Wednesday, 17 October 2012

Art Nouveau & Old Thrifted Finds

I seem to be on a roll of finding some good stuff at my local op shops. When I was thrifting with my bestie Miss J, she spotted this beaded bag at Salvos for the grand total of $2. I am so glad she did because I fell in love with it & thankfully it's not really her style. It's a nice big size, & it's quite sturdy with a wooden base, so it should be able to tolerate all the 'just in case' stuff I have in my bag. Oh and it features orange beads! Fabulous!!!!





My local Red Cross op shop had this old mesh bracelet with lovely blue stones for $2





A bit more kitsch for my collection. These Japanese made cranky skunks made me smile for $1. I wonder what's got them so unhappy?

An Art Nouveau trinket box by the Jennings Brothers, number 212. This is very old, made around 1905. Unfortunately the silk lining has deteriorated, but the hinges work fine. At $4 I think it was a good buy!



And now for a bit of history........

Art Nouveau was the most prominent decorative style of jewel box during the early 1900’s, a romantic style noted for its flowing, asymmetrical lines, with motifs relating to nature—flowers and vines, birds, women with flowing hair. While most people today associate Art Nouveau with the graceful “nymph-like” young women, the floral motifs held a major place in the American Nouveau jewelry box world. The “language of flowers” had become a particularly popular concept during the Victorian Period. At the turn of the century, these “sentiments” were also reflected in the Art Nouveau style on jewelry boxes: the four-leaf clover for good luck, daisies for innocence, roses for love and beauty, and so on. 
Jewel boxes were lined with fine pale-colored silks from Japan (sometimes referred to as “Jap silk”) and China, and also with faille (a ribbed silk), satin or sateen, and were often trimmed with a fine twisted satin cord.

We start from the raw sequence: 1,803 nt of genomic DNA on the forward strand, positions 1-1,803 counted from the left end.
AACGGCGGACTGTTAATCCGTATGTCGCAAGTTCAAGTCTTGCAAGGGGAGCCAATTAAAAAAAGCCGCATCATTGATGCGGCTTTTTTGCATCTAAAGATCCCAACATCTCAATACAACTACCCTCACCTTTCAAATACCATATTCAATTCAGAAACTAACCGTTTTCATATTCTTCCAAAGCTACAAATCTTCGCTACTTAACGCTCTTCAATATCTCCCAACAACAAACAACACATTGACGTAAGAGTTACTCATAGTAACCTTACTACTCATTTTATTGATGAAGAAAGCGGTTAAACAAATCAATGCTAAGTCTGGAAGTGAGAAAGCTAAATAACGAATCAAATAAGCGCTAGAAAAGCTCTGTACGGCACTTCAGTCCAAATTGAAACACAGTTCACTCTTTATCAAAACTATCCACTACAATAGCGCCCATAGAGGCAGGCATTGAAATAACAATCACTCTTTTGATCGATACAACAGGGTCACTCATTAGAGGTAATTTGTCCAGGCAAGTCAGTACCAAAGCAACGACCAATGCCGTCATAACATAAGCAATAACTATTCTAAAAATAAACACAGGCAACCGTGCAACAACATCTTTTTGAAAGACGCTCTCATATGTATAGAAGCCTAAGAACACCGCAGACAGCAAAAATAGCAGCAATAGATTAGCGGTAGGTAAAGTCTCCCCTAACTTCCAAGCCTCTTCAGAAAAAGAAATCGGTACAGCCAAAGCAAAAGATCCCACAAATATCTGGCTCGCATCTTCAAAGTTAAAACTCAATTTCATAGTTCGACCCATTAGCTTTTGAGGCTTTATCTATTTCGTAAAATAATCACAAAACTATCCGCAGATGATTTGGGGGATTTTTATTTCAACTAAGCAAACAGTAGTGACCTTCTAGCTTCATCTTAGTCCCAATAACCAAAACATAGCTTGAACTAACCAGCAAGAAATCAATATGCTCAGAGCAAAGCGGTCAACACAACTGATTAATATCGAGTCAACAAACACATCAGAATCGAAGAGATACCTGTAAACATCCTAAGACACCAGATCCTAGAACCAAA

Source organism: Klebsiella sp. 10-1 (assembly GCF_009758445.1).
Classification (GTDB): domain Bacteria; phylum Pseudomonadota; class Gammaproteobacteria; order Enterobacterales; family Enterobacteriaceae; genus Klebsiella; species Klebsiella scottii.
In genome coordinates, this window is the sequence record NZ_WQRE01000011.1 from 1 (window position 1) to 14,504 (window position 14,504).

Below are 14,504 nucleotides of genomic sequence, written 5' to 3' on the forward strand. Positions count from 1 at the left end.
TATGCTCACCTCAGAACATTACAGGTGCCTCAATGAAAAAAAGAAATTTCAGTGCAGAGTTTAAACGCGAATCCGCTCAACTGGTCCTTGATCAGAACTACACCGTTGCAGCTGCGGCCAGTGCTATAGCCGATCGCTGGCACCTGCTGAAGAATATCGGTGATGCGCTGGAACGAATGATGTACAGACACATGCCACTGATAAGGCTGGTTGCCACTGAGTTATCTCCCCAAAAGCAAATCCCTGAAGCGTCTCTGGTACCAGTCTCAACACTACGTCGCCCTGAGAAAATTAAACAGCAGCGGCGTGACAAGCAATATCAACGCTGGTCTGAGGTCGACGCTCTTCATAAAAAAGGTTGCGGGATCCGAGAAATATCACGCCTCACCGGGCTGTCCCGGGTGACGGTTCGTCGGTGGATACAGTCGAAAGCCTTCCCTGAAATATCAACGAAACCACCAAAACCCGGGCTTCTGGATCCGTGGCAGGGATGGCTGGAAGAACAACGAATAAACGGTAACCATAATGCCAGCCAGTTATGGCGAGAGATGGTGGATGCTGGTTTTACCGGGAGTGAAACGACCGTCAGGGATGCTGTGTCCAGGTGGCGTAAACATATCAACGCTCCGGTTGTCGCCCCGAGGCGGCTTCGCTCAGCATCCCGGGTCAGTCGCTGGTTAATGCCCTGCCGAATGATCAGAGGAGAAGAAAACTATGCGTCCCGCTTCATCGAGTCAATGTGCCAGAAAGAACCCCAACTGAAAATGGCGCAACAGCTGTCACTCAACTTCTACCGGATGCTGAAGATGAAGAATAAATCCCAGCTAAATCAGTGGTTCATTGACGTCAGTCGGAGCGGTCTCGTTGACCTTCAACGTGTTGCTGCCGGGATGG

Even though these jewel boxes were “mass-produced,” peak production lasted fewer than 15 years (1904-1918). And remember, the term “mass production” during 1900-1910 held a completely different meaning then than that it does today. Fortunately, we can still discover examples of these (almost) 100-year-old decorative treasures.

9 comments:

  1. That bag is fab, I of course love the orange beads.
    The skunks are weirding me out a bit though lol. X

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  2. I love that bag - such pretty bead work. Those cranky skunks kind of make me giggle. You should do a post to share your kitsch creature collection with us:)

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  3. The bag is absolutely fab - I see that style in vintage stores for $45! Love the cranky skunks too... I agree with Trees: show us your kitsch! Sarah xxx

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  4. Love the bag - great find!
    Liz @ Shortbread & Ginger

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  5. Oh wow! I can't believe how many amazing things you've found!

    The trinket box is so lovely and perfect to store your AMAZING mesh bracelet. The bigger the vintage handbag, the better. So fun!

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  6. So many lovely finds that I can't decide on my favourite! xx

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  7. The bag is a beauty, and such a great size. I need a spacious bag! Unless I go for the double-bagging like Desiree!
    Cranky skunks? Sounds like the name of a band. It should be! Your little trinket box is gorgeous, what a find. xxxx

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  8. I love the old trinket box and the bit of history..and the skunks are just way too funny! T x

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  9. Oooh, so that's the bag you and your bestie found recently? She is such a good BFF to let you have that one - it was too awesome not to! Hmm I wonder if the skunks smelled each other's scent and got themselves a bit cranky over that??! And that jewellery box, well I would have snatched that up in a second as well, regardless of the lining. What a beautiful piece of history you've collected! xx

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